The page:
5 ways to change the conversation

Photo by Christin Hume on Unsplash


1. We view feeling anxious as “being weak”

Talk about the strengths of anxiety and the double standard for mental / physical health issues

Anxiety is not synonymous with weakness. Anxiety is a common brain disorder that affects a large percentage of the population. And when anxiety is managed, it is actually quite helpful. Humans evolved to feel anxious from time to time. Back in the day, we had good reason to be anxious. Being alert and sensitive to changes helped us to see threats and survive to see another day.

Fast forward to the modern day, and having some anxiety is actually healthy. Talk about how moderate levels of anxiety helps people to plan, to create to-do lists, and to give structure to the chaos of modern living. You probably can think of examples in your own life of how anxiety has driven you to action and prepared you for what’s to come.

2. It’s hard for people who have never experienced it to know what it’s like

Tell people what it’s like. Share your story.

Society changes when people demand it. It can feel intimidating, but raising awareness for anxiety is easier than you think. Start small by sharing how you are feeling with a friend or family member. From there, test the waters with a close classmate or coworker. The more you talk about it, the more normal it becomes for you — and when it’s normal for you, it begins to be normal for others. Be the change agent and model what you want to see in others. Your story has value. People can’t grow and learn if they aren’t exposed to anything new, so share your experiences.

3. Sometimes, people with anxiety grin and bear it because they don’t realize it’s a common brain disorder — and that help is available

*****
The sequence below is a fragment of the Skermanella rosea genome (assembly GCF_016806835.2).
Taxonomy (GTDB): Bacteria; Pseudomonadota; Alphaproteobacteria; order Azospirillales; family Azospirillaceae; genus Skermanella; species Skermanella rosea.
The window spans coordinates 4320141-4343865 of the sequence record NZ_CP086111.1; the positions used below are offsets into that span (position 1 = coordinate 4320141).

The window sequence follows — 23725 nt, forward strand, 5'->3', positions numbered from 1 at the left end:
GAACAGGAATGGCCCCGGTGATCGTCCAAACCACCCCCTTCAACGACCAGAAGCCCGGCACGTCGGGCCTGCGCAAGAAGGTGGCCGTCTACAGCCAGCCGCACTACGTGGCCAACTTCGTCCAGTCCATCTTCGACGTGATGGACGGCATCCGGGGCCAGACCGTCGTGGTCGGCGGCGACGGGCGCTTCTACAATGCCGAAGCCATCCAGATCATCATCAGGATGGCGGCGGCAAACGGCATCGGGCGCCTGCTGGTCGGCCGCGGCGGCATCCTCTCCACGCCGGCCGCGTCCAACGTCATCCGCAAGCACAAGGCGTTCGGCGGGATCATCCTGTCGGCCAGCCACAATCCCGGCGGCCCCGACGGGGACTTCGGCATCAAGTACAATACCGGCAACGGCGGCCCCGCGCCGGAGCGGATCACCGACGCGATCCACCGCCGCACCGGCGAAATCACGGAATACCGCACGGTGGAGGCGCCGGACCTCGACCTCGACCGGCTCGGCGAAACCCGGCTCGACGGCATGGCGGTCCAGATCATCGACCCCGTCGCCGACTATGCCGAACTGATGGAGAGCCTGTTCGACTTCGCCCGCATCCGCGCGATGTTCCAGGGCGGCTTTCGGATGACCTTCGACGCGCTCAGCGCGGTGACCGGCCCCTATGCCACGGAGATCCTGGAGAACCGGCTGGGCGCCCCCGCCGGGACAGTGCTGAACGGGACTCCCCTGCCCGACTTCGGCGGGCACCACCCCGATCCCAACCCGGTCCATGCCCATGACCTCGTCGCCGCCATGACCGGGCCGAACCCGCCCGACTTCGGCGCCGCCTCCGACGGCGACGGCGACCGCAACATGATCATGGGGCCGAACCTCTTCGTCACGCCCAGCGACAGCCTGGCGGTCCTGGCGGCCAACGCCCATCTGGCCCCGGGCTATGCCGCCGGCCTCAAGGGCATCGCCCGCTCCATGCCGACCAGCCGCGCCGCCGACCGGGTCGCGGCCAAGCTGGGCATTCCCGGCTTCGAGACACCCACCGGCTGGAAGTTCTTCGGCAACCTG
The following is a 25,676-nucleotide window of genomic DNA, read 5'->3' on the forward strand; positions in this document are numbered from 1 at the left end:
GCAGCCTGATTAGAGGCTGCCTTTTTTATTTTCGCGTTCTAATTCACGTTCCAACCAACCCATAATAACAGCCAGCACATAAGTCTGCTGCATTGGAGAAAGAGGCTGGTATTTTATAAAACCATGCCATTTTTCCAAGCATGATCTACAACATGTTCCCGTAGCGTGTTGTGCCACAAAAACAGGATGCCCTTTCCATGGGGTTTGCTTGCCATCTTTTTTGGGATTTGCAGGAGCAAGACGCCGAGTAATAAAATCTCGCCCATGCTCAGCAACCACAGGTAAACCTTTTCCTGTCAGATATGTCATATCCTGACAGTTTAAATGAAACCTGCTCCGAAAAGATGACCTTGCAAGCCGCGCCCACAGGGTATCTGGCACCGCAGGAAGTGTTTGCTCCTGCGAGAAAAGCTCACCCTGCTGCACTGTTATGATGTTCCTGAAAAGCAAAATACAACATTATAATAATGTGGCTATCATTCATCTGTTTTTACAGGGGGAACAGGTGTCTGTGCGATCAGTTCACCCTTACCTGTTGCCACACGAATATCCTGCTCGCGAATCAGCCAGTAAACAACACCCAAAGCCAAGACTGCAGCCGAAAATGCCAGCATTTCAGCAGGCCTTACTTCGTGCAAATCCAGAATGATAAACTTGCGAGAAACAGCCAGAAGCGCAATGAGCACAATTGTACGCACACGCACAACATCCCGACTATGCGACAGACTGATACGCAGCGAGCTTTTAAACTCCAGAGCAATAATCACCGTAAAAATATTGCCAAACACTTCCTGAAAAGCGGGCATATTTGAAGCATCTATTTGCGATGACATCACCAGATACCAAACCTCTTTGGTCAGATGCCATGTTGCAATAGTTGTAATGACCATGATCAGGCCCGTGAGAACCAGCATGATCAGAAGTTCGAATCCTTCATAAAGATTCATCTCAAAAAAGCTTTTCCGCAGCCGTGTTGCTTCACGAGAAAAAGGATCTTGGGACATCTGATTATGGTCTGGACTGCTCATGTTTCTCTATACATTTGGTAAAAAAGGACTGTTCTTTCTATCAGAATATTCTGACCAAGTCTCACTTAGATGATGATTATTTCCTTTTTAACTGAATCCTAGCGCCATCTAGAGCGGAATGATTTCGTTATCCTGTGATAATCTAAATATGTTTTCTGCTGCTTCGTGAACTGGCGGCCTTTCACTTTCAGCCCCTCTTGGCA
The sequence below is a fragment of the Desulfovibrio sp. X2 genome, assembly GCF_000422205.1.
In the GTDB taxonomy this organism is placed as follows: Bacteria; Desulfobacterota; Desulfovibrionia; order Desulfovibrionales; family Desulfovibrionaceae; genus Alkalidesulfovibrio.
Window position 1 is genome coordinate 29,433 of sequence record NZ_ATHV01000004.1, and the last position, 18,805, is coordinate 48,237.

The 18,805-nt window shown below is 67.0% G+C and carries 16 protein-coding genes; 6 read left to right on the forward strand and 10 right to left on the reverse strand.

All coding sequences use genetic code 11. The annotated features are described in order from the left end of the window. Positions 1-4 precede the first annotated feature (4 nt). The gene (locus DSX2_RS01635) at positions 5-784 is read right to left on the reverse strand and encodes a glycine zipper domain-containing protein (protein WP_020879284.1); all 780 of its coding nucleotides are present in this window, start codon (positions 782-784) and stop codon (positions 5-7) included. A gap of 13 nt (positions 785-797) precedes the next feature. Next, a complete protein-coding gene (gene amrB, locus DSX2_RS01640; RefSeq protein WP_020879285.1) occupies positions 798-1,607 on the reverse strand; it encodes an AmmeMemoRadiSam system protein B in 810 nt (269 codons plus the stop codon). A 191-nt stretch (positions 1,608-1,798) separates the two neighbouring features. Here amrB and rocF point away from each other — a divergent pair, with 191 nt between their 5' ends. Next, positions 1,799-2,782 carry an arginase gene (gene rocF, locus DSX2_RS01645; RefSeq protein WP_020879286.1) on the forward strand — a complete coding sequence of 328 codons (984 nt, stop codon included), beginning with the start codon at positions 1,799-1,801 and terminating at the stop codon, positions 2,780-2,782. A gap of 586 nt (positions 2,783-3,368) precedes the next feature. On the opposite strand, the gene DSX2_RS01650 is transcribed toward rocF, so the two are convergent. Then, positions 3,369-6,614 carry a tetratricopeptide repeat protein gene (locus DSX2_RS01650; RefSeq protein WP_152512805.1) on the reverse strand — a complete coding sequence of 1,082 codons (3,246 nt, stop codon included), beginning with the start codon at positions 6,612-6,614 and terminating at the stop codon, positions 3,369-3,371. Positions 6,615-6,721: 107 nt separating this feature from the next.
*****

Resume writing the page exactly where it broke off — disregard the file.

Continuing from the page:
Do your research. Reach out for help. Help someone who might be struggling.

Visit websites like NAMI and the Anxiety and Depression Association of America for information about anxiety disorders. Learn about the various anxiety disorders and how they can negatively affect people’s lives.

The key to knowing when anxiety might be a problem for you or someone you know is to be watchful for signs of imbalance. Maybe you are just shy, but would people say you are extremely shy to the point of hardly ever speaking? It could be that your friend is, by nature, indecisive, but have you observed lately that she seems incapable of ever making a decision? Notice that.

Be curious, and ask others how they are doing. Ask yourself how you are doing. Once you get better at starting the conversation about mental health issues, you become a powerful force. You become someone who has gained the ability to help and to be helped — and there is no shame in either one.

The flu is common. So is bad vision. Mental health issues are just the psychological, social, and emotional manifestations of naturally occurring imbalance and disorder. We don’t fault people for taking off time from work to mend their physical wounds. Talking about anxiety normalizes the help-seeking process associated with caring for emotional wounds.

4. It doesn’t grab people’s attention like other mental health issues

Make people pay attention through education and consciousness-raising.

As you talk more about mental health issues, you will notice something strange: you are becoming someone who others look to for guidance. People begin to see you as a mental health advocate and a leader who inspires others to take action.

The reality is that certain mental health issues get more attention in the media than others. The symptoms of anxiety are often internal ones, so they aren’t often visible to the untrained eye. Educate others about what it is like to live with anxiety. Start a blog, create a website, or give a presentation about what anxiety looks, sounds, and feels like. You are a teacher, and the world is your classroom.

5. We are taught that, in most areas of our lives, it is not one of the “acceptable feelings”

If we had the power to decide what was acceptable in the past, we have the power to decide what is acceptable in the future.

You should know by now that living with anxiety is not shameful. There is nothing wrong with you. Some of us just feel emotions more strongly than others. We don’t talk about what is acceptable to discuss when it comes to cancer or stomach problems. Let’s not be that way about mental health issues. Mental health is an acceptable topic for conversation because it is who we are. It drives our thought processes and fuels our behaviors.

We need to talk about our mental health because it is at the core of who we are. When we talk about anxiety, we get to know anxiety. We bring it out of the shadows and into the light. And when something is finally out in the open, the power it once had over us disappears.